Britain’s Serious Fraud Office has charged three former senior Tesco (TSCO.L) executives with fraud in its investigation into accounting practices at the country’s biggest supermarket chain.
A 250 million pound overstatement of Tesco’s first-half profits in August 2014, due to booking deals with suppliers too early, led to the suspension of eight senior members of staff in the following months.
None of them commented at the time.
When Tesco revealed the overstatement, which was later raised to 263 million pounds, it plunged the firm into the worst crisis in its near 100-year history and led to a 4 billion pound drop in the company’s stock market value.
Carl Rogberg, Christopher Bush and John Scouler have been charged with one count of fraud by abuse of position and one count of false accounting, the SFO said in a statement on Friday, giving no further details of the charges.
Bush, 50, who was managing director of Tesco UK, Rogberg, 49, who was finance director UK and Scouler, 48, who was UK food commercial director have been asked to appear at a London court on Sept 22, the SFO said.
Hickman & Rose Solicitors, which is representing Bush, said he was “extremely disappointed” by the SFO’s decision.
“He is not guilty … he will vigorously contest these allegations and is confident he will be cleared of any wrong doing,” it said.
Norton Rose Fulbright, which is representing Carl Rogberg, said “Our client, Carl Rogberg, has always denied any wrongdoing. He will be vigorously contesting the charges to prove his innocence.”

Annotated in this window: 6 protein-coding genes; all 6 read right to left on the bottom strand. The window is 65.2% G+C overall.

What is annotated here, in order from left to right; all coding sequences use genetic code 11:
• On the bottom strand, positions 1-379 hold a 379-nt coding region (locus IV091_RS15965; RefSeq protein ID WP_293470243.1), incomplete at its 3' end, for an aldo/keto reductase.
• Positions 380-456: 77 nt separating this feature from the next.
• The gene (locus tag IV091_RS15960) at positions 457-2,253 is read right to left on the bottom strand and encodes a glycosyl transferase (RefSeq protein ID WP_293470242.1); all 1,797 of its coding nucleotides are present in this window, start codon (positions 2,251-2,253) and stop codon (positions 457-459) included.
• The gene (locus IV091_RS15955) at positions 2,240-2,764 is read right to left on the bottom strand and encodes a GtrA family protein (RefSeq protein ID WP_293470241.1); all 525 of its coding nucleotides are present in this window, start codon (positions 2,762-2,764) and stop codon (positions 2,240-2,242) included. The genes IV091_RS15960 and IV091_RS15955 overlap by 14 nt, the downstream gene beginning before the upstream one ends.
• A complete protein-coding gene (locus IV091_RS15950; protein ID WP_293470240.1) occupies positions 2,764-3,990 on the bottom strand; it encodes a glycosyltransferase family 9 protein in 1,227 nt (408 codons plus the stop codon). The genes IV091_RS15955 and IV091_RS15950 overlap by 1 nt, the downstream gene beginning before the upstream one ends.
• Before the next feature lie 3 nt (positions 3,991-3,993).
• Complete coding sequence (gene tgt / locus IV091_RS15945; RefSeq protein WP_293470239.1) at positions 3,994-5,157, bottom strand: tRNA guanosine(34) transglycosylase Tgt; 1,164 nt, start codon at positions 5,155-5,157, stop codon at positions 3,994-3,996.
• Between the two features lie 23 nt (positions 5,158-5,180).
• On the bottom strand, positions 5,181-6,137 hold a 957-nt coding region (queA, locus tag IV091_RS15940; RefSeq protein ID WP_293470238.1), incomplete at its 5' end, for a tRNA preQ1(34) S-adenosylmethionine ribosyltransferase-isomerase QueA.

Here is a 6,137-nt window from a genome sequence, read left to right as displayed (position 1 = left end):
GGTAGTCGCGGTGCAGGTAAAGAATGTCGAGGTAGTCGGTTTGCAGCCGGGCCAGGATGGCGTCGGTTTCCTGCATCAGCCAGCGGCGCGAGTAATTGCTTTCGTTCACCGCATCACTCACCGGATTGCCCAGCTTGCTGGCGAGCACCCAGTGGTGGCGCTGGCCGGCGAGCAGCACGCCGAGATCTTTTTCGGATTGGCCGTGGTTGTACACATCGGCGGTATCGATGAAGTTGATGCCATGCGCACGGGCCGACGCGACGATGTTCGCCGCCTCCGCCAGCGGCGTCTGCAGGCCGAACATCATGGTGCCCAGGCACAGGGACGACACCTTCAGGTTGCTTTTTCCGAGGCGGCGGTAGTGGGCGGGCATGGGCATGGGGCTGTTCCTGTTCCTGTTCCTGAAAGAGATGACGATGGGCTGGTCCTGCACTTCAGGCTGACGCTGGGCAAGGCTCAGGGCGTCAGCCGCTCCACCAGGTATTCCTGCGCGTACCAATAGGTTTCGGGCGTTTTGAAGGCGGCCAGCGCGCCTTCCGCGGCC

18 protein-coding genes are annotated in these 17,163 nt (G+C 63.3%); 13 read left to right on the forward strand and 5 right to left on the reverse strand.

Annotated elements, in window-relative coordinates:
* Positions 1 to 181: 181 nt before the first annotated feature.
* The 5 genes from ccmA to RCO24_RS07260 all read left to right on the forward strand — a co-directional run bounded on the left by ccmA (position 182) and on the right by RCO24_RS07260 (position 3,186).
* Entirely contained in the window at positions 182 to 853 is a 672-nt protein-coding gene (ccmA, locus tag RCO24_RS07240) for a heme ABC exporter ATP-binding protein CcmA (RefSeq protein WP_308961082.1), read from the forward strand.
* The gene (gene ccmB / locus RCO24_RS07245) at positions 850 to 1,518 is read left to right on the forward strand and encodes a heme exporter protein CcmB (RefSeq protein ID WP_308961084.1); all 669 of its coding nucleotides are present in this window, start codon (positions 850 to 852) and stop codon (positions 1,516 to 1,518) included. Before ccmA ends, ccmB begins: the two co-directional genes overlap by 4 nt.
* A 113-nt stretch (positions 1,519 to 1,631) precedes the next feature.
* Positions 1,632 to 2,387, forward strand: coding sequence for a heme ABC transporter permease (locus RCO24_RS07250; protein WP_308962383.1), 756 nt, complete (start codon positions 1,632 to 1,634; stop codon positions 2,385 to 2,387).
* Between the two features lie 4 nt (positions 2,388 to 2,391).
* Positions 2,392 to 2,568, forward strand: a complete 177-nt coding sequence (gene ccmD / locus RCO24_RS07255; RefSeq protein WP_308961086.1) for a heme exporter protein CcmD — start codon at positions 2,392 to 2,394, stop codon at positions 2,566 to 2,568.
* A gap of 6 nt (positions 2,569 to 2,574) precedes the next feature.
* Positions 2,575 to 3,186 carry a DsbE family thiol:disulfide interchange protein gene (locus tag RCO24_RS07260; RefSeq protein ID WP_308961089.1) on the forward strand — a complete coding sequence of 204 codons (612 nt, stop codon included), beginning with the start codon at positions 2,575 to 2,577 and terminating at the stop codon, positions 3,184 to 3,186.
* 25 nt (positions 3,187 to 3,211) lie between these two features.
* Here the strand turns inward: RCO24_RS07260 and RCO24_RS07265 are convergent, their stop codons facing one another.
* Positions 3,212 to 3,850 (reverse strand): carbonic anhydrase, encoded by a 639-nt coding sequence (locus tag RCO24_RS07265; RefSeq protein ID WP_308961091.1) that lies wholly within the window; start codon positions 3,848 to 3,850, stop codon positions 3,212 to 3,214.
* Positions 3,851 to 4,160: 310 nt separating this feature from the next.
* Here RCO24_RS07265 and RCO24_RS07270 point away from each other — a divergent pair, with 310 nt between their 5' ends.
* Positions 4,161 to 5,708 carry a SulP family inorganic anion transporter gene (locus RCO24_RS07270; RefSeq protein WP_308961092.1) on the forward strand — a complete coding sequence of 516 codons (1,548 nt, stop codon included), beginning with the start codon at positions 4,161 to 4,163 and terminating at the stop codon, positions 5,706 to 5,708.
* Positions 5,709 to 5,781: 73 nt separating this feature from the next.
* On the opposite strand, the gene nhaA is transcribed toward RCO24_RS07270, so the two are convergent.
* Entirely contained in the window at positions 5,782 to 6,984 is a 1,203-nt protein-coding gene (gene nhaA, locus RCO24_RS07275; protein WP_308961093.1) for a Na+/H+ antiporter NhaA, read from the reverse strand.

Lawyers for Scouler, who is the commercial director of telecoms company TalkTalk (TALK.L), were not immediately available for comment.
The SFO, which launched its criminal investigation in October 2014, said the alleged activity occurred between February and September of that year. The SFO’s statement said its investigation into Tesco is ongoing.
Under SFO rules, if Tesco cooperates with the ongoing inquiry, can show it has put measures in place to prevent any further wrongdoing and agrees to terms, it could qualify for a suspended prosecution, or deferred prosecution agreement (DPA).
The Tesco probe is seen as a key case for the SFO, an agency established to deal with the most serious and complex fraud cases, that has had a chequered record in securing white collar convictions over its 28-year history.
The convictions of three former Barclays traders in London’s third, high-profile Libor trial in July after a bitterly-fought case have helped silence some of its critics.
The SFO’s statement also made no mention of Tesco’s former chief executive Philip Clarke who was sacked in July 2014.
Clarke, who has not commented since leaving Tesco, was interviewed under caution last year as part of the SFO’s investigation.
Tesco said it has introduced a programme of extensive change in the two years since Dave Lewis took over as CEO and could not comment further.
Tesco agreed to pay $12 million in November 2015 to settle a U.S. lawsuit brought by holders of the company’s American depository receipts, alleging breaches of federal securities laws in connection with the overstatement of commercial income.
The Financial Reporting Council (FRC), which polices accountants, is still investigating accountants PwC into how the firm audited Tesco’s accounts in the run up to the scandal. PwC declined to comment.